ENO told to improve or face funding cuts
The English National Opera (ENO) has been dropped from the Arts Council's national portfolio of organisations for 2015-18 and placed "under special funding arrangements".
Arts Council England said the ENO must now improve its business model or face funding cuts.
It said it would review the ENO's finances over the next two years and "set rigorous milestones" for progress.
ENO's chairman and executive director both recently stepped down.
Martyn Rose's departure was announced in January, with Henriette Gotz resigning a few days later.
Althea Efunshile, acting chief executive of Arts Council England, said: "No one is doubting that ENO is capable of extraordinary artistic work but we have serious concerns about their governance and business model and we expect them to improve or they could face the removal of our funding."
Last year the organisation had its annual funding cut by 29% as part of a shake-up of how the Arts Council distributes its money.
The ENO is moving towards more commercial programming that will see it stage musical theatre productions, among them Sweeney Todd with Bryn Terfel and Emma Thompson.
Analysis: Will Gompertz, Arts editor
The Arts Council's decision to eject the English National Opera from the National Portfolio is a big deal. It's way beyond the naughty corner, and to extend the school analogy, it has been put in to special measures.
I can't think of another instance where there has been such a dramatic move made that imperils one of Britain's major arts institutions.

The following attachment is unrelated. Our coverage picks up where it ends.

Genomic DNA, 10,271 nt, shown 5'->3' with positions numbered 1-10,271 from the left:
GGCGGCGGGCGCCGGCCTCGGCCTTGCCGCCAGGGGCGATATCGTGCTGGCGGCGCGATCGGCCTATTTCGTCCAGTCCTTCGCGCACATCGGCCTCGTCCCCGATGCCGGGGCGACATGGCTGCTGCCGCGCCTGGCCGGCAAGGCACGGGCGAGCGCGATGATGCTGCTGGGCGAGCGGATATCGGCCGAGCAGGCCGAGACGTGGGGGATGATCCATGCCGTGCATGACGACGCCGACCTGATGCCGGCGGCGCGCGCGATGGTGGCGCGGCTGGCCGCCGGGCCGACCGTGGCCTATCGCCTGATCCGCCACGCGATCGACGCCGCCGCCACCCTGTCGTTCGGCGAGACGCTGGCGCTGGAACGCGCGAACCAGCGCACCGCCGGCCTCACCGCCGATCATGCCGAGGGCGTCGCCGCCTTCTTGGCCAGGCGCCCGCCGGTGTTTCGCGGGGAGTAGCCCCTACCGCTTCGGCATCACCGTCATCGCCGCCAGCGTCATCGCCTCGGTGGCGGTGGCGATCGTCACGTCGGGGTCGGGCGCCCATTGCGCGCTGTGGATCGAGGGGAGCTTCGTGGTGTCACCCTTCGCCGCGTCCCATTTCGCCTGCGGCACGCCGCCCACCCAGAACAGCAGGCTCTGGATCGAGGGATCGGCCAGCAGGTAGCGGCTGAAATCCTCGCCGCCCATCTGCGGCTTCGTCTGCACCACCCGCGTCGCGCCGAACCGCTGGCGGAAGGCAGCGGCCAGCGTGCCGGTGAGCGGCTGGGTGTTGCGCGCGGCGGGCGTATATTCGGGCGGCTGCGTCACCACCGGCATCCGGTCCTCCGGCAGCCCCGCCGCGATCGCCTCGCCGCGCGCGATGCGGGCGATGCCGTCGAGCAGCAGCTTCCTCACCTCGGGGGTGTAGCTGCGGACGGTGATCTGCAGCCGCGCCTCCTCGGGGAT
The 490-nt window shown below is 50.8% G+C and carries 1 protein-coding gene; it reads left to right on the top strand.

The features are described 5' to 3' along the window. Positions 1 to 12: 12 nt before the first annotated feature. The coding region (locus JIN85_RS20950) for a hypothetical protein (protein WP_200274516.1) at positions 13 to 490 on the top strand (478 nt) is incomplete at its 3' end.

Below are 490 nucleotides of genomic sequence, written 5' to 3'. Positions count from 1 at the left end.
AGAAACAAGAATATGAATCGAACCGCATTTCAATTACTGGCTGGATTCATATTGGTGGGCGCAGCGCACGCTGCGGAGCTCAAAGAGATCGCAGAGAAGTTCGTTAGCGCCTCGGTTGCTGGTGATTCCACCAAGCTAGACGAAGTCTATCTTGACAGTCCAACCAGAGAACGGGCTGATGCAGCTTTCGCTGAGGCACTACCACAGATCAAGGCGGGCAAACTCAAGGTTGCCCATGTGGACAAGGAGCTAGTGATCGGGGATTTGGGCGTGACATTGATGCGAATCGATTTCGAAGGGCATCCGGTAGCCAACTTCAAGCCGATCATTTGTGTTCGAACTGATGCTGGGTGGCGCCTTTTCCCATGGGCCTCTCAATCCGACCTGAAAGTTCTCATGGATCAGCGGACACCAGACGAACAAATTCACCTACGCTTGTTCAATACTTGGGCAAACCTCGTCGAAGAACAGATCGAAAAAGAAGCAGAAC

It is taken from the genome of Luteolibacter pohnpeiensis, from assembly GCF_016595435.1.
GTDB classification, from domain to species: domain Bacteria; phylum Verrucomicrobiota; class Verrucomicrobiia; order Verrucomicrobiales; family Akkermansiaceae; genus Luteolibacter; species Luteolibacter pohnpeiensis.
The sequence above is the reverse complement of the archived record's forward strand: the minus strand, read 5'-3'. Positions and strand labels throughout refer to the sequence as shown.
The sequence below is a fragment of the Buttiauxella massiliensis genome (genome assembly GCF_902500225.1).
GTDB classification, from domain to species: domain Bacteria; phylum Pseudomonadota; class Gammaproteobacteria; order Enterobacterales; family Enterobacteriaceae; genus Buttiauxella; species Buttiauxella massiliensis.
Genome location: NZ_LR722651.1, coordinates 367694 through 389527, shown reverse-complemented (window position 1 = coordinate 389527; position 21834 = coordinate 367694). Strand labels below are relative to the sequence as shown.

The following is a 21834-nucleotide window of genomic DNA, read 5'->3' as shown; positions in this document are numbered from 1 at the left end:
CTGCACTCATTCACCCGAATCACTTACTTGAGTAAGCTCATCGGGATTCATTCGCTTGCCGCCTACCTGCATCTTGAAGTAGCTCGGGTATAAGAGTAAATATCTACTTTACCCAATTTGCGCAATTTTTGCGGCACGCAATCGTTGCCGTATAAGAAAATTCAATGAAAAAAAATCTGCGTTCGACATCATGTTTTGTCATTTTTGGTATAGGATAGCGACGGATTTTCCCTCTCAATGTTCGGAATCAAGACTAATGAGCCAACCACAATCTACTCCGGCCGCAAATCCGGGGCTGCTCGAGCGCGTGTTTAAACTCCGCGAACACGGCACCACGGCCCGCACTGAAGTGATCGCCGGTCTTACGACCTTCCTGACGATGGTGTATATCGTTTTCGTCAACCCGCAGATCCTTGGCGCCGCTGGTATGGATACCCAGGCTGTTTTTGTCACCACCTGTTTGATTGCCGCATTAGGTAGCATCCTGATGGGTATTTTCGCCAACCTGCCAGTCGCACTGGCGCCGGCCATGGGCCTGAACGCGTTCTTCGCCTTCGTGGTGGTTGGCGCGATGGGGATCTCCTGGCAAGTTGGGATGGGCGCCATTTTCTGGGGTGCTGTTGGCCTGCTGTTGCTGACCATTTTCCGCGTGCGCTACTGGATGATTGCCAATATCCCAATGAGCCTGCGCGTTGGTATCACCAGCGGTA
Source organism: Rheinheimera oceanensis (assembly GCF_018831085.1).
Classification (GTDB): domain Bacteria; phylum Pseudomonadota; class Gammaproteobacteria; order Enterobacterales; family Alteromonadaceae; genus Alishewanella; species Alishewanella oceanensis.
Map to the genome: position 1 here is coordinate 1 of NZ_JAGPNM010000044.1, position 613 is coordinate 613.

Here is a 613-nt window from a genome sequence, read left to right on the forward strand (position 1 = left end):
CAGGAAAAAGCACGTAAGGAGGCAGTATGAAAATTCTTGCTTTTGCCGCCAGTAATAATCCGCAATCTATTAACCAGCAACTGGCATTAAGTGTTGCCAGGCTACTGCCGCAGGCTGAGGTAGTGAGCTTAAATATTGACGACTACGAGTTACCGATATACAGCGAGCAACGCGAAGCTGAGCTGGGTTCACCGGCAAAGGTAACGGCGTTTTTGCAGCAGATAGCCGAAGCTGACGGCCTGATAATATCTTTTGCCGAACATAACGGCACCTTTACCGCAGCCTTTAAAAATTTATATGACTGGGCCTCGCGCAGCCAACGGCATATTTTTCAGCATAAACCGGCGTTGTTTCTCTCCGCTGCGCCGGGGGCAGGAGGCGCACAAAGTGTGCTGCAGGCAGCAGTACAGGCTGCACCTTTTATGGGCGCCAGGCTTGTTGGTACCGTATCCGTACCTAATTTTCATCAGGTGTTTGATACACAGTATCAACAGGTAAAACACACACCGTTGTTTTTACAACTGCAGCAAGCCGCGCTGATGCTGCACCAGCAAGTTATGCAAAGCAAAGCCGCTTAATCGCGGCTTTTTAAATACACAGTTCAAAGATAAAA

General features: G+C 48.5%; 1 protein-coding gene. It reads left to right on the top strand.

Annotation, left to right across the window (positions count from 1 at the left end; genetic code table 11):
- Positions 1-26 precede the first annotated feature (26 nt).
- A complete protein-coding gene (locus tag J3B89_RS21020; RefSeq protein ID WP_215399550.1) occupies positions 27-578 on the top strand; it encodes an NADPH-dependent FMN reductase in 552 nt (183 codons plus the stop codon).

The problem, as I understand it, is the ambitions of the artistic director are not aligned to what Arts Council England believes is achievable with its budget.
They are demanding a different mix in programming, a strong chief executive and serious consideration as to the whether a full-time orchestra and chorus are required.
The "special funding" represents what the ENO would have received in the first two of the three years of funding it would have been given had it remained in the national portfolio.
The acting chair of ENO, Harry Brunjes, said it was "very grateful" to Arts Council England and would "continue to work closely with [it] to inspire confidence in our future plans".
The ENO, which operates out of the Coliseum in London, will receive £30.5m over the next two years - annual core funding of £12.38m, plus additional transition grants amounting to £6.55m.
Arts Council England said the money would "enable [ENO] to operate and make changes to its business model".
"All companies offered national portfolio status must demonstrate their business plans and their governance are robust enough to ensure the organisations are sustainable over a three-year funding term," it said in a statement.
In the case of ENO, it said, "the Arts Council has continuing concerns which it wants to see addressed".
Earlier this year, the Sunday Times published the contents of a letter in which Martyn Rose called for the sacking of John Berry, the ENO's artistic director.
Originally named the Sadler's Wells Opera Company, the ENO adopted its current name in 1974, six years after making the London Coliseum its home.
The company describes its mission as one of "creating new audiences for opera through English language performances which are affordable and accessible to everyone".